The combined bill for the two countries was revealed yesterday as the conflict claimed the lives of a British soldier - our 164th military victim - and four U.S. troops.
More then 100 Iraqis also died in a series of suicide bombings and attacks that have become commonplace in the chaotic aftermath of the 2003 invasion.
Washington's Congressional Budget Office estimated that as of June, up to £250billion had been spent on combat operations in Iraq.
The tally is snowballing at the rate of £5billion a month, which translates to nearly £2,000 every second.
Britain's war spending is running at £80million a month, or £31 a second. That may be a drop in the ocean compared to the U.S., but critics say it is nevertheless a major drain on national coffers.
With U.S. military commanders insisting they need more time to get results from President Bush's troop surge, Washington analysts claim the eventual cost of the conflict could be more than £500billion.
To put the spending into perspective, America recently pledged £18million to the United Nations' refugee agency - an amount which would fund military operations in Iraq for less than three hours.
In the face of the unrelenting death toll, Vice President Dick Cheney finally acknowledged yesterday that he was wrong two years ago to insist the insurgency was in its 'last throes'.
It was the White House's first admission of the extent to which the Bush administration underestimated the strength of America's enemies in the increasingly unpopular and prolonged war.
However, Cheney, speaking to CNN's Larry King, said he would still have sent troops into Iraq even if had known that more than 3,000 of them would perish.
The British soldier killed by a roadside bomb on a routine patrol through Basra on Tuesday had not been named last night. Three Americans were also killed by a bomb blast in Baghdad and a fourth fell victim to a sniper.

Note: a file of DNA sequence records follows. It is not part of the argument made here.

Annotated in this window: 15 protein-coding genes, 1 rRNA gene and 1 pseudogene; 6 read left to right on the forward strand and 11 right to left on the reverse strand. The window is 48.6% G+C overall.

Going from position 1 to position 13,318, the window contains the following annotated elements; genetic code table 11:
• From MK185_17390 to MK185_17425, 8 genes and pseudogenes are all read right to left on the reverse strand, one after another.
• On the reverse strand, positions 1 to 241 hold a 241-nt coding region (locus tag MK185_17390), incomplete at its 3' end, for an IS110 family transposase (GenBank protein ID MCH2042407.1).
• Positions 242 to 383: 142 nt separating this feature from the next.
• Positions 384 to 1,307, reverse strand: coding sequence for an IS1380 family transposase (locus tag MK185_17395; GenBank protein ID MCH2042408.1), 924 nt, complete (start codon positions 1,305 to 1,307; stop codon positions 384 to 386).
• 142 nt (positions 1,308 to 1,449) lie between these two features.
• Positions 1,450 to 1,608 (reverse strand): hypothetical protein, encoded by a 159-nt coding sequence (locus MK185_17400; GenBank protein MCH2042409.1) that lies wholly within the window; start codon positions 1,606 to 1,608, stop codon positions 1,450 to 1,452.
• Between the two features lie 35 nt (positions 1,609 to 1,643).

Suicide bomb attacks in Baghdad killed 50 bystanders and injured 60 more at a petrol station west of Baghdad, and 20 people died near a busy market in the centre of the capital. A further 37 Iraqi lives were lost in various other attacks around Baghdad.
Pentagon officials confirmed yesterday that the war is costing far more than expected. The top U.S. commander in Iraq, General David Petraeus, hinted he will be recommending that extra troops sent to Iraq over the past few months stay until 2009.
Deputy Defence Secretary Gordon England conceded next year's war tab would exceed the administration's existing request for almost £71billion.
Robert Sunshine, the U.S. Budget Office's assistant director, said it will cost £250billion to sustain even a reduced number of 30,000 troops over the next three years. If 75,000 American soldiers remain stationed in Iraq for another five years, the bill would rise by more than £450billion, he said.
One of President Bush's top budget advisors, Lawrence Lindsey, was fired in 2003 when he estimated that the war would cost £100billion, a figure described at the time as far too high but now considered a gross underestimate.
House Budget Committee chairman John Spratt said current calculations hadn't even taken into account the cost of sending more troops into the war zone over the past few months.
'We're actually spending more and more each year on the war,' he said. 'It's an ominous indication the costs are continuing to rise.'
Last Mod: 02 Ağustos 2007, 13:27